Beginning Music Teacher Perspectives on Teaching Music in Urban Settings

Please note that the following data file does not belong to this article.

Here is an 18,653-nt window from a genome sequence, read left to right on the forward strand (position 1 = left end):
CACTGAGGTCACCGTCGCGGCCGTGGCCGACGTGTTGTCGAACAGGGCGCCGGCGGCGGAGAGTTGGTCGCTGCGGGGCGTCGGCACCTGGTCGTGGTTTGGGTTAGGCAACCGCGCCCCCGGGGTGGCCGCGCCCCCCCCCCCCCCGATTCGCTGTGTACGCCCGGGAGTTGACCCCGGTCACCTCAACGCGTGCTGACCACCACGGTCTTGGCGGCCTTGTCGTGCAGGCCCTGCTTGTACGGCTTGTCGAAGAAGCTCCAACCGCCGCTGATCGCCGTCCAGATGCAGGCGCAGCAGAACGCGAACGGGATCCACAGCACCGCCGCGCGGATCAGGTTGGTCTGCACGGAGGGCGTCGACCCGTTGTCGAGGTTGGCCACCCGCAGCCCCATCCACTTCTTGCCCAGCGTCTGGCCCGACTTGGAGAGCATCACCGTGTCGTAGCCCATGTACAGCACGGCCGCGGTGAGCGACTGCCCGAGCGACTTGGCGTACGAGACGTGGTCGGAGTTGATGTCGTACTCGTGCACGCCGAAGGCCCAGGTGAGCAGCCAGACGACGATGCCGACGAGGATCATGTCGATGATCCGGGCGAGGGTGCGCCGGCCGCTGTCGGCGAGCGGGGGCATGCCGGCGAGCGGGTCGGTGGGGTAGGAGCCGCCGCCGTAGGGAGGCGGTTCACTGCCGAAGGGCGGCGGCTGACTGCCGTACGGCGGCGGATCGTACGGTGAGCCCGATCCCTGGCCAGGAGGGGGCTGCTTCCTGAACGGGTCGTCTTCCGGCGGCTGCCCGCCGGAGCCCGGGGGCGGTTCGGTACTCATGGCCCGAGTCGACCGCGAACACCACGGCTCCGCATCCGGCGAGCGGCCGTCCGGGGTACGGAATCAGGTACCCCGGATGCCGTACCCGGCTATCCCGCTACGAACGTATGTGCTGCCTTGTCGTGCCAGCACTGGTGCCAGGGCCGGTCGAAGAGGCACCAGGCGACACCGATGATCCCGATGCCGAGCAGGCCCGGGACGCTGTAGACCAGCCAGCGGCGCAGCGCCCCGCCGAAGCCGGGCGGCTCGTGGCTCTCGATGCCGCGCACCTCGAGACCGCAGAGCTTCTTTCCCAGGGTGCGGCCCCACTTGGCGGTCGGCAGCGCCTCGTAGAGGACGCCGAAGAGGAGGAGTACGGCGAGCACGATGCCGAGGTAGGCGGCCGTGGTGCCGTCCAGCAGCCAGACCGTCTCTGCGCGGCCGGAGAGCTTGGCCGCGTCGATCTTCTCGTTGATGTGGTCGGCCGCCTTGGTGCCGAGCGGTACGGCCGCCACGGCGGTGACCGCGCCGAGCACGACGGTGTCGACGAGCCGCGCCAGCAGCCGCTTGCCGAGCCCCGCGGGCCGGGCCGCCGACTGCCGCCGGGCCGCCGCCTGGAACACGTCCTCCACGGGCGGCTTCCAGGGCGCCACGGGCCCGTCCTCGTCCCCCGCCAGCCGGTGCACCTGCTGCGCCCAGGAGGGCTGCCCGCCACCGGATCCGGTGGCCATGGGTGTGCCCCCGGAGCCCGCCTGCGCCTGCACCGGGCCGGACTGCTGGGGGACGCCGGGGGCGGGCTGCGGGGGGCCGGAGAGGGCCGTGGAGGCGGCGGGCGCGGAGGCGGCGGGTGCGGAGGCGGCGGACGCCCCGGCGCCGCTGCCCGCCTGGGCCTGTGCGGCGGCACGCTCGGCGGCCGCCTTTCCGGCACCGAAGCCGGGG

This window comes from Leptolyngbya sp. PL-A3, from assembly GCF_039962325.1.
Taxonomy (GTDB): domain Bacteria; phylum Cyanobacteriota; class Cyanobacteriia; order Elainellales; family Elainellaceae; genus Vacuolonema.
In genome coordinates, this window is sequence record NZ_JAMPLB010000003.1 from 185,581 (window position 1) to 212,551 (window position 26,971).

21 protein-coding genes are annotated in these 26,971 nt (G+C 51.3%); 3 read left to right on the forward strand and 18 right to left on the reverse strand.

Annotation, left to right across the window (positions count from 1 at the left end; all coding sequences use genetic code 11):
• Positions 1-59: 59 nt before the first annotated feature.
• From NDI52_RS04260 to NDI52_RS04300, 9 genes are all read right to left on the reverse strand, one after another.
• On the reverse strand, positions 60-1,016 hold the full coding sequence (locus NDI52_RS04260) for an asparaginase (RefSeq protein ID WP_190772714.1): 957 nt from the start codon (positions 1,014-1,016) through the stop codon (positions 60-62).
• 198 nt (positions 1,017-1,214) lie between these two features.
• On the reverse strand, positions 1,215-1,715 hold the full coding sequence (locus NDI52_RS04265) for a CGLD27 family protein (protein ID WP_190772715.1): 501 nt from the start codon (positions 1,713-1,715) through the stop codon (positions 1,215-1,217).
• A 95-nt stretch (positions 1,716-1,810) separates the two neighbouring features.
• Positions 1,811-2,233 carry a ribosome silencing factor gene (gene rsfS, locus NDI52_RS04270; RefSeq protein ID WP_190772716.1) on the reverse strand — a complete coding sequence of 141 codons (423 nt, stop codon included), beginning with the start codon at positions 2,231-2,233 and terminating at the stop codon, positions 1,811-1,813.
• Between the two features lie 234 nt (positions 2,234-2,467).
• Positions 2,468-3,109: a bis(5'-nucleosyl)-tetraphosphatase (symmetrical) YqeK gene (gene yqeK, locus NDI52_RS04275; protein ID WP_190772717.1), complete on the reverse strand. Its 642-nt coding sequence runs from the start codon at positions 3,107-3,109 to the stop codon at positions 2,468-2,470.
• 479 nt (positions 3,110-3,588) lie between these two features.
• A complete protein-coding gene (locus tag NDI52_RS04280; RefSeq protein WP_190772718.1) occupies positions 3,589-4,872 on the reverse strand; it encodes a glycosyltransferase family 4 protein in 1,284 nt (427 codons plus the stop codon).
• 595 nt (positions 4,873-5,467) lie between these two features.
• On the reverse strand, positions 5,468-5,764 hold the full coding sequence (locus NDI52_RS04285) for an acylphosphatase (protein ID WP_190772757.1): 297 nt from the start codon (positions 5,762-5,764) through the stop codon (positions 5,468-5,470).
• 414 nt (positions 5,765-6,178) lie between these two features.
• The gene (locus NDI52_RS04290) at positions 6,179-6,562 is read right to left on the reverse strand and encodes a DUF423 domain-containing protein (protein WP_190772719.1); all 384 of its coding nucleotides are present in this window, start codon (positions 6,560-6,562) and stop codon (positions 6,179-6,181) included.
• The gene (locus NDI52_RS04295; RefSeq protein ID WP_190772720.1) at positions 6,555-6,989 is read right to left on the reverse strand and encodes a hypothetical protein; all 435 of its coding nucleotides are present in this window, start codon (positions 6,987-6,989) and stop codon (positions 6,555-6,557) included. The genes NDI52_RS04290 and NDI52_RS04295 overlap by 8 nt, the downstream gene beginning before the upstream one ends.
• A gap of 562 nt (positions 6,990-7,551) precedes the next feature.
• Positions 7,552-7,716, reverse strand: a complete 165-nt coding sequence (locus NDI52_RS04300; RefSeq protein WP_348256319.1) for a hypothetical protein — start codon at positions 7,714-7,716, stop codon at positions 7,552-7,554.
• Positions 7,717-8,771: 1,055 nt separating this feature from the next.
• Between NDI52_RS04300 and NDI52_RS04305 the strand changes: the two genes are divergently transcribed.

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In an effort to gain insight on the lived experiences of novice urban music educators, the purpose of this instrumental case study was to examine beginning music teachers’ perspectives of cultural relevance in relation to music instruction in urban school settings within in a large Southwestern city. Research questions focused on the perspectives that beginning music teachers have about their preparation to teach music in urban settings, the role of student culture in beginning music teachers’ instruction, and the meanings that beginning music teachers place on their experiences of teaching music in urban settings. Data were collected based on Seidman’s (2013) three interview series, consisting of audio recordings from two semi-structured individual interviews for each participant, a 15-20-minute video recording from each participant teaching in their classroom, and an audio recording of one focus group interview. Participants included three beginning music teachers currently employed in urban schools in a major metropolitan city in the Southern United States. In this study, a teacher was considered a beginning teacher if they had zero to three years of experience teaching music in urban school settings. Regarding the participants’ perspectives to teach music in urban settings, four broad themes were revealed consisting of a lack of preservice curricular content related to teaching in urban schools, outside resources as support, individual professional development, and providing hope through music education. Concerning the role that student culture plays in beginning music teachers’ instruction, the results revealed three broad themes related to connectivity & relatability, concerts, and differentiated instruction. The broad themes that were revealed in relation to the meanings that beginning music teachers place on their experiences of teaching music in urban settings were familial roles, respect (giving and receiving), cultural sensitivity, peer support (camaraderie), and lack of internal support. Implications for current music educators as well as music teacher educators and higher education are included in this study. Future research should consider examining teaching music in urban school settings longitudinally, as well as the effect of culturally relevant pedagogy on student retention in urban school music programs.
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